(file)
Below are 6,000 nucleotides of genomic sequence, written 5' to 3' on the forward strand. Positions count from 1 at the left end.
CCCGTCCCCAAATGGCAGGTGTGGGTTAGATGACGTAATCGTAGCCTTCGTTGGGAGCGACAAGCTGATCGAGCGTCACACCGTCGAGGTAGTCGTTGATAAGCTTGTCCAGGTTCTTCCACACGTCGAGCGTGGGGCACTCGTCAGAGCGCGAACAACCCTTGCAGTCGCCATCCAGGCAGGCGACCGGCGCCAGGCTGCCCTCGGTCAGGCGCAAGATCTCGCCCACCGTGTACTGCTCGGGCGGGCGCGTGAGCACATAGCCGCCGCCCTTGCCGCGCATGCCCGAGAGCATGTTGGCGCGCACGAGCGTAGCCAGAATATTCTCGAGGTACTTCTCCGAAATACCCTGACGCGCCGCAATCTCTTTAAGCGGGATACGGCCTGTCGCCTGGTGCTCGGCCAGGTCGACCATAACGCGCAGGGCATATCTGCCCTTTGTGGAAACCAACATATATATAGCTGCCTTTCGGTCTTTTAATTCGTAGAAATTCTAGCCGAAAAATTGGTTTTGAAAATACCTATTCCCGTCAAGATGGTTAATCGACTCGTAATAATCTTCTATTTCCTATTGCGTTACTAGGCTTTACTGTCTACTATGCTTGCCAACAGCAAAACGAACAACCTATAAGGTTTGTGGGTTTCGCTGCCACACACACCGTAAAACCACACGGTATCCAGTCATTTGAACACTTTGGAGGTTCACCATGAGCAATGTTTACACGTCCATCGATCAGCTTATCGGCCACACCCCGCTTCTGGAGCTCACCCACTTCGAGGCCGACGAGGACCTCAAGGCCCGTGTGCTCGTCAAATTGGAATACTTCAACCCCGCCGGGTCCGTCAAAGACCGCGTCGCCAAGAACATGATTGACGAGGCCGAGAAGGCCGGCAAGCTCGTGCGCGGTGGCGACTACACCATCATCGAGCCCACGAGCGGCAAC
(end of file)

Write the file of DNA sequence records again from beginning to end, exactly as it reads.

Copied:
Below are 6,000 nucleotides of genomic sequence, written 5' to 3' on the forward strand. Positions count from 1 at the left end.
CCCGTCCCCAAATGGCAGGTGTGGGTTAGATGACGTAATCGTAGCCTTCGTTGGGAGCGACAAGCTGATCGAGCGTCACACCGTCGAGGTAGTCGTTGATAAGCTTGTCCAGGTTCTTCCACACGTCGAGCGTGGGGCACTCGTCAGAGCGCGAACAACCCTTGCAGTCGCCATCCAGGCAGGCGACCGGCGCCAGGCTGCCCTCGGTCAGGCGCAAGATCTCGCCCACCGTGTACTGCTCGGGCGGGCGCGTGAGCACATAGCCGCCGCCCTTGCCGCGCATGCCCGAGAGCATGTTGGCGCGCACGAGCGTAGCCAGAATATTCTCGAGGTACTTCTCCGAAATACCCTGACGCGCCGCAATCTCTTTAAGCGGGATACGGCCTGTCGCCTGGTGCTCGGCCAGGTCGACCATAACGCGCAGGGCATATCTGCCCTTTGTGGAAACCAACATATATATAGCTGCCTTTCGGTCTTTTAATTCGTAGAAATTCTAGCCGAAAAATTGGTTTTGAAAATACCTATTCCCGTCAAGATGGTTAATCGACTCGTAATAATCTTCTATTTCCTATTGCGTTACTAGGCTTTACTGTCTACTATGCTTGCCAACAGCAAAACGAACAACCTATAAGGTTTGTGGGTTTCGCTGCCACACACACCGTAAAACCACACGGTATCCAGTCATTTGAACACTTTGGAGGTTCACCATGAGCAATGTTTACACGTCCATCGATCAGCTTATCGGCCACACCCCGCTTCTGGAGCTCACCCACTTCGAGGCCGACGAGGACCTCAAGGCCCGTGTGCTCGTCAAATTGGAATACTTCAACCCCGCCGGGTCCGTCAAAGACCGCGTCGCCAAGAACATGATTGACGAGGCCGAGAAGGCCGGCAAGCTCGTGCGCGGTGGCGACTACACCATCATCGAGCCCACGAGCGGCAAC